All About Jazz needs your help and we have a deal. Pay $20 and we'll hide those six pesky Google ads that appear on every page, plus this box and the slideout box on the right for a full year! You'll also fund website expansion.
What musical imagery comes to mind when you think of the accordian? Whatever your thoughts, you had better sit down when you listen to accordionist Richard Galliano's latest CD, Passatori. Backed by the Toscana orchestra, Galliano performs a progam of self-penned originals, as well as two compositions by the world-renown master of the bandoneon, Astor Piazzolla. The series of compositions on this disc range from romantic ballads to up-tempo, extended compositions that are representative of twentieth century romanticism, but incorporating segments within the pieces, where Galliano is prominently featured as an improvisor. Some of the charts are extremely intricate, employing frequent tempo and meter changes, and utilizing dense, beautifully dissonant harmonies. When listening to this CD, try to forget that Galliano is playing an accordion, and just listen. His instrument sounds like a fantastic combination of an organ, clarinet, and harmonica, and he plays with a facility that is uncommon- if seemingly impossible on such an instrument.
The set kicks of with Opale Concerto , a up-tempo piece that is fully realized in terms of modern composition; employing meter shifts, upward and downward spirals, and interesting harmonic twists and turns. A good deal of dissonance is created by having the ensemble voices outline a series of maj7b5 chords ascending in fourths. Oblivion is a beautiful minor ballad which features the melancholic accordion of Galliano quite well, while the South American-tinged Harbanerando with it's repeating ostinato bass figure, is full of emotion, intrigue, and mystery. However, the real gem on this disc was saved for last: the three-part Astor Piazzolla composition Concerto pour Bandoneon. This beautifully rendered version is diligently carried forth by Galliano and company, who skillfully embellish the intricacies within the work. The composition itself is firmly rooted in late romantisicm, yet looks ahead to later styles found in twentieth century music. The last movement of this piece gives Galliano a chance to engage in some pure, unadulterated improvisation, before the ensemble once again takes over the helm, ending in an impassioned cadence. Fans of the accordian and bandoneon will want to check this CD out. ***½ stars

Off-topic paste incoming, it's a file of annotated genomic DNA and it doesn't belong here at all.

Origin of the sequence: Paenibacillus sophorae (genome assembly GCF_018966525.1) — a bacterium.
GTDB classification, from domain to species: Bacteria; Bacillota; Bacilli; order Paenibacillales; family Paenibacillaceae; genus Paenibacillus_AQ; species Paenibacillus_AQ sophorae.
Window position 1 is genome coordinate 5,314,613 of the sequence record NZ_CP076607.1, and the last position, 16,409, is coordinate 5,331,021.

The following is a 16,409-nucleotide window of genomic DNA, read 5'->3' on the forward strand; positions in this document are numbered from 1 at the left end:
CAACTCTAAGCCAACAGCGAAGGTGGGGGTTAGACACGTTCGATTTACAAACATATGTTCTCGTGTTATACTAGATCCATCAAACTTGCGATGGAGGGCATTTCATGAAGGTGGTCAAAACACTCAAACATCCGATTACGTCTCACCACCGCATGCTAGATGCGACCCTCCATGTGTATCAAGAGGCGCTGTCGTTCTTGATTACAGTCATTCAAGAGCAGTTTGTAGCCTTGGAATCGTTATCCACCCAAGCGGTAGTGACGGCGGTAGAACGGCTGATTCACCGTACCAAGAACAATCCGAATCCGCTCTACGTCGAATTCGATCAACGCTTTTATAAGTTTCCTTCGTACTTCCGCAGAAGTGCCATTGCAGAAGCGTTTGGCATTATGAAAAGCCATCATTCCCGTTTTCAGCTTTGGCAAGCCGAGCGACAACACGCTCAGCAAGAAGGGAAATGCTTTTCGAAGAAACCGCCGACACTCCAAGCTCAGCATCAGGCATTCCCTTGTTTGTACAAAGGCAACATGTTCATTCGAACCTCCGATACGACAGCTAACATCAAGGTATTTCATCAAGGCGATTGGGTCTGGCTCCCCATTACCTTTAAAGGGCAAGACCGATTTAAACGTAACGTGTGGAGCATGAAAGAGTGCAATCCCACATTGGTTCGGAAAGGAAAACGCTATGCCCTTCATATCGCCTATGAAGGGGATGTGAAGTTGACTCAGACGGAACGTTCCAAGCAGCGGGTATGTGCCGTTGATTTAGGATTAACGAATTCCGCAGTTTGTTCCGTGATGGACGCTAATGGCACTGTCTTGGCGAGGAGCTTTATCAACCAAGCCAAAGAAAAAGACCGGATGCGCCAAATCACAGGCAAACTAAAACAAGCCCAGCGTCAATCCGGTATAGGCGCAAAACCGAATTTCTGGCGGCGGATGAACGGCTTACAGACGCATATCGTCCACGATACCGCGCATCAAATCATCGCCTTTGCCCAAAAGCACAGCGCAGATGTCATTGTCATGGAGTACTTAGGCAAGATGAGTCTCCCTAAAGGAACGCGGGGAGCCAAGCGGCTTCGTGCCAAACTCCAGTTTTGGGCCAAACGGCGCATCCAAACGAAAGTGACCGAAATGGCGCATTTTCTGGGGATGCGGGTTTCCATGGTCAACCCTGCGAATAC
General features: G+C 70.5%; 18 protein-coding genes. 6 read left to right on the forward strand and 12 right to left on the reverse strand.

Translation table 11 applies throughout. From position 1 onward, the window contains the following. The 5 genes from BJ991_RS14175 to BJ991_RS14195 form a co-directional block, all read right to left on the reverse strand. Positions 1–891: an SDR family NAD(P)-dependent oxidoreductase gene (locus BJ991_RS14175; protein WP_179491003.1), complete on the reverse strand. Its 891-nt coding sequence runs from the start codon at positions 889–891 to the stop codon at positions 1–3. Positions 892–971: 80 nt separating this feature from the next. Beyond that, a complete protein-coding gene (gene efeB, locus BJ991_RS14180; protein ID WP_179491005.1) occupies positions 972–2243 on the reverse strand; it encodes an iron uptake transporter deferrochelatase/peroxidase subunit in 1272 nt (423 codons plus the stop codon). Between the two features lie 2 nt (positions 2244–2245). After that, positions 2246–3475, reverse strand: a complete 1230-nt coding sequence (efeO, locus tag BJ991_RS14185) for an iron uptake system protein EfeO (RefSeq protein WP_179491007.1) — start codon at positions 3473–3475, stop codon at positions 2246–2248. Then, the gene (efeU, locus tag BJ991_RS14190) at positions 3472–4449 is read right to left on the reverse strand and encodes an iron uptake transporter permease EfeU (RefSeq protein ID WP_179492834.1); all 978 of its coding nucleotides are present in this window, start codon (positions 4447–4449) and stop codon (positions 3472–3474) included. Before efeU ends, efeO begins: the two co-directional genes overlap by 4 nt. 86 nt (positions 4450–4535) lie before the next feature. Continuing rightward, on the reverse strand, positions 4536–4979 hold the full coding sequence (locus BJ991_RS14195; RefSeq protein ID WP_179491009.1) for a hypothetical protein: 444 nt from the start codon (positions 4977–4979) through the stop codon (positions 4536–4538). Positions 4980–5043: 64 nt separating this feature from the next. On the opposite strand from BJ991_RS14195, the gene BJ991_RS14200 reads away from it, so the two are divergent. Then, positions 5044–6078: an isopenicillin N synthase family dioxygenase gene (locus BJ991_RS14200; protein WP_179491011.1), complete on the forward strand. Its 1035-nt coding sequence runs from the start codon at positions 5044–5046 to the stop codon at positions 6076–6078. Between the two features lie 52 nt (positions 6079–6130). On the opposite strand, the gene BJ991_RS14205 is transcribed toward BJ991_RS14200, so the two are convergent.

Track listing:Opale Concerto; Oblivion; San Peyre; La Valse a Margaux; Melodicelli; Habanerando; Concerto pour Bandoneon
Personnel: Richard Galliano(accordion, bandoneon); Andrea Tacchi, Francesco Di Cuonzo, Chiara Foletto, Paolo Gaiani, Susana Pasquariello, Alessandro Giani (violin); Riccardo Masi, Pierpaolo (viola); Giovanni Bacchelli, Christine Dechaux (cello); Giampietro Zampella (bass); Cinzia Conte (harp); Stefano Bollani (piano); Morgan M. Tortelli, Jonathan Faralli (percussion)
I was first exposed to jazz when I was studying at the University of Puerto Rico. Nearby, I found a little record shop where the music coming from the store (Taller de Jazz Don Pedro) made me stop. I walked down the short stairs and towards the music and learned that the music playing was Clifford Brown and Max Roach
I was first exposed to jazz when I was studying at the University of Puerto Rico. Nearby, I found a little record shop where the music coming from the store (Taller de Jazz Don Pedro) made me stop. I walked down the short stairs and towards the music and learned that the music playing was Clifford Brown and Max Roach. I fell in love with it. I wondered around until the owner (Pedro Soto) asked if I needed help. He then introduced me to John Coltrane, Miles Davis, Gerry Mulligan and the rest is history. I walked out of the store with my first jazz recording: Clifford Brown and Max Roach at Basin Street.